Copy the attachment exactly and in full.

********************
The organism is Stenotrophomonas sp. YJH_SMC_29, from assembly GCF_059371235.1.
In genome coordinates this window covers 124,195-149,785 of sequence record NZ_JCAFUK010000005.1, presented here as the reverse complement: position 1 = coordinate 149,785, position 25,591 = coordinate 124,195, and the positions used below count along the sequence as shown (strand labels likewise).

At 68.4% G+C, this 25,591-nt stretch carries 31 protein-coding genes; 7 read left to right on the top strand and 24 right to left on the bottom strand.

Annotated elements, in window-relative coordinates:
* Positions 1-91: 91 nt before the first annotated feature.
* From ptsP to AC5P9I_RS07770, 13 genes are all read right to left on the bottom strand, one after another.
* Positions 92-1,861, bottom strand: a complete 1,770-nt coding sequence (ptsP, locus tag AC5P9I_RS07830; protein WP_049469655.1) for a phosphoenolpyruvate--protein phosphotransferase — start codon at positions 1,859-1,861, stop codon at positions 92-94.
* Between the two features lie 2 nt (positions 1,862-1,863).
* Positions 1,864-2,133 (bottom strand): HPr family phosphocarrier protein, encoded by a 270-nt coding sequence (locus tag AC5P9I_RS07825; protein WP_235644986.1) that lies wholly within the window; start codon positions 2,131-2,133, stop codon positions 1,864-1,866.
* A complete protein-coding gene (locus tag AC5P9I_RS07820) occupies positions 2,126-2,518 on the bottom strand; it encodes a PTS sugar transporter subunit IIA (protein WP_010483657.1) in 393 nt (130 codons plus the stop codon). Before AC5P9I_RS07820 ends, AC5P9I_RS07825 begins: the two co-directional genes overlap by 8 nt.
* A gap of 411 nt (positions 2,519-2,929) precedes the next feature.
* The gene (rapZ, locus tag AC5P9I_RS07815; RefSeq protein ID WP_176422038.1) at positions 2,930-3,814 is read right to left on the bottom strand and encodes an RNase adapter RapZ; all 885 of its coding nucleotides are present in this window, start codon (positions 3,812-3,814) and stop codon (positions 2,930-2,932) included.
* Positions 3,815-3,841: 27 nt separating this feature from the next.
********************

The organism is Stenotrophomonas sp. YJH_SMC_29, from assembly GCF_059371235.1.
In genome coordinates this window covers 124,195-149,785 of sequence record NZ_JCAFUK010000005.1, presented here as the reverse complement: position 1 = coordinate 149,785, position 25,591 = coordinate 124,195, and the positions used below count along the sequence as shown (strand labels likewise).

At 68.4% G+C, this 25,591-nt stretch carries 31 protein-coding genes; 7 read left to right on the top strand and 24 right to left on the bottom strand.

Annotated elements, in window-relative coordinates:
* Positions 1-91: 91 nt before the first annotated feature.
* From ptsP to AC5P9I_RS07770, 13 genes are all read right to left on the bottom strand, one after another.
* Positions 92-1,861, bottom strand: a complete 1,770-nt coding sequence (ptsP, locus tag AC5P9I_RS07830; protein WP_049469655.1) for a phosphoenolpyruvate--protein phosphotransferase — start codon at positions 1,859-1,861, stop codon at positions 92-94.
* Between the two features lie 2 nt (positions 1,862-1,863).
* Positions 1,864-2,133 (bottom strand): HPr family phosphocarrier protein, encoded by a 270-nt coding sequence (locus tag AC5P9I_RS07825; protein WP_235644986.1) that lies wholly within the window; start codon positions 2,131-2,133, stop codon positions 1,864-1,866.
* A complete protein-coding gene (locus tag AC5P9I_RS07820) occupies positions 2,126-2,518 on the bottom strand; it encodes a PTS sugar transporter subunit IIA (protein WP_010483657.1) in 393 nt (130 codons plus the stop codon). Before AC5P9I_RS07820 ends, AC5P9I_RS07825 begins: the two co-directional genes overlap by 8 nt.
* A gap of 411 nt (positions 2,519-2,929) precedes the next feature.
* The gene (rapZ, locus tag AC5P9I_RS07815; RefSeq protein ID WP_176422038.1) at positions 2,930-3,814 is read right to left on the bottom strand and encodes an RNase adapter RapZ; all 885 of its coding nucleotides are present in this window, start codon (positions 3,812-3,814) and stop codon (positions 2,930-2,932) included.
* Positions 3,815-3,841: 27 nt separating this feature from the next.